It’s hard to imagine navigating modern life without a mobile phone in hand. Computers, tablets and smartphones have transformed how we communicate, work, learn, share news and entertain ourselves. They became even more essential when the COVID-19 pandemic moved classes, meetings and social connections online.
But few people realize that our reliance on electronics comes with steep environmental costs, from mining minerals to disposing of used devices. Consumers can’t resist faster products with more storage and better cameras, but constant upgrades have created a growing global waste challenge. In 2019 alone, people discarded 53 million metric tons of electronic waste.
Our research shows that while e-waste is rising globally, it’s declining in the U.S. But some innovations that are slimming down the e-waste stream are also making products harder to repair and recycle.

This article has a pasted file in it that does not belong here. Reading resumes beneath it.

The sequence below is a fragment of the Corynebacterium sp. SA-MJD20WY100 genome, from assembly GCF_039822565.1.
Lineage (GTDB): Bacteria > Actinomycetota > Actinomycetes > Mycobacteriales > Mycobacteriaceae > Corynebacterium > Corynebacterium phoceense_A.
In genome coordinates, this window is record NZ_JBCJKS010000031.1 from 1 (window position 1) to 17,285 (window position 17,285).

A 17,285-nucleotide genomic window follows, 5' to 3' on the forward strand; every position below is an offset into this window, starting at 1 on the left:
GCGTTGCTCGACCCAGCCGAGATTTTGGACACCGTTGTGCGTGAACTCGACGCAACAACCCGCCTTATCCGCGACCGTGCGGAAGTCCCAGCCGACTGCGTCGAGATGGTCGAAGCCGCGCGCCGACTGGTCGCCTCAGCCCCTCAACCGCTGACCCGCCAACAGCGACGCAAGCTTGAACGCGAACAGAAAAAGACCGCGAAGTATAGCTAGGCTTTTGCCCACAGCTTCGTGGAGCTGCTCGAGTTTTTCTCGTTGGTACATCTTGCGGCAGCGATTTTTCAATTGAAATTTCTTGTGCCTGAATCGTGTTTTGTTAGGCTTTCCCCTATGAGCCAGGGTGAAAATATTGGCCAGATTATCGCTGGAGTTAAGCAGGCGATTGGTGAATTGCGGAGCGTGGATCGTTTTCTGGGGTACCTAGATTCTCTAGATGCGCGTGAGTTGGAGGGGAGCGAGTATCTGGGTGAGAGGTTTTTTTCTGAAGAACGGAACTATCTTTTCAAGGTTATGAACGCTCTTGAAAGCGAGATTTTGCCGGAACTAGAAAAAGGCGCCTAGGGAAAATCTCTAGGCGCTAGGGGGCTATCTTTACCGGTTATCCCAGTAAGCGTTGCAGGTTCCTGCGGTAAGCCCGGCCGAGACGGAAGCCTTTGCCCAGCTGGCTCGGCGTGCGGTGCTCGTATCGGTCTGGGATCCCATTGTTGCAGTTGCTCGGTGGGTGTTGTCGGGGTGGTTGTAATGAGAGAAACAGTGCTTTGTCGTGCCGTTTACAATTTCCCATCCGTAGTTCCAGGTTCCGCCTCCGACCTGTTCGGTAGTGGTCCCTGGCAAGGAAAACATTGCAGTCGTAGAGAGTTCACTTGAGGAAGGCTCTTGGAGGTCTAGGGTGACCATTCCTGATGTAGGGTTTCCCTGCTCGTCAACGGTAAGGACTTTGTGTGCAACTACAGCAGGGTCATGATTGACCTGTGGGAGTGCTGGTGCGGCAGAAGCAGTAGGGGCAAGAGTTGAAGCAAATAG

Recycling used electronics
Thirty years of data show why the volume of e-waste in the U.S. is decreasing. New products are lighter and more compact than past offerings. Smartphones and laptops have edged out desktop computers. Televisions with thin, flat screens have displaced bulkier cathode-ray tubes, and streaming services are doing the job that once required standalone MP3, DVD and Blu-ray players. U.S. households now produce about 10% less electronic waste by weight than they did at their peak in 2015.
The bad news is that only about 35% of U.S. e-waste is recycled. Consumers often don’t know where to recycle discarded products. If electronic devices decompose in landfills, hazardous compounds can leach into groundwater, including lead used in older circuit boards, mercury found in early LCD screens and flame retardants in plastics. This process poses health risks to people and wildlife.
Health and environmental risks have prompted 25 U.S. states and the District of Columbia to enact e-waste recycling laws. Some of these measures ban landfilling electronics, while others require manufacturers to support recycling efforts. All of them target large products, like old cathode-ray tube TVs, which contain up to 4 pounds of lead.
We wanted to know whether these laws, adopted from 2003 to 2011, can keep up with the current generation of electronic products. To find out, we needed a better estimate of how much e-waste the U.S. now produces.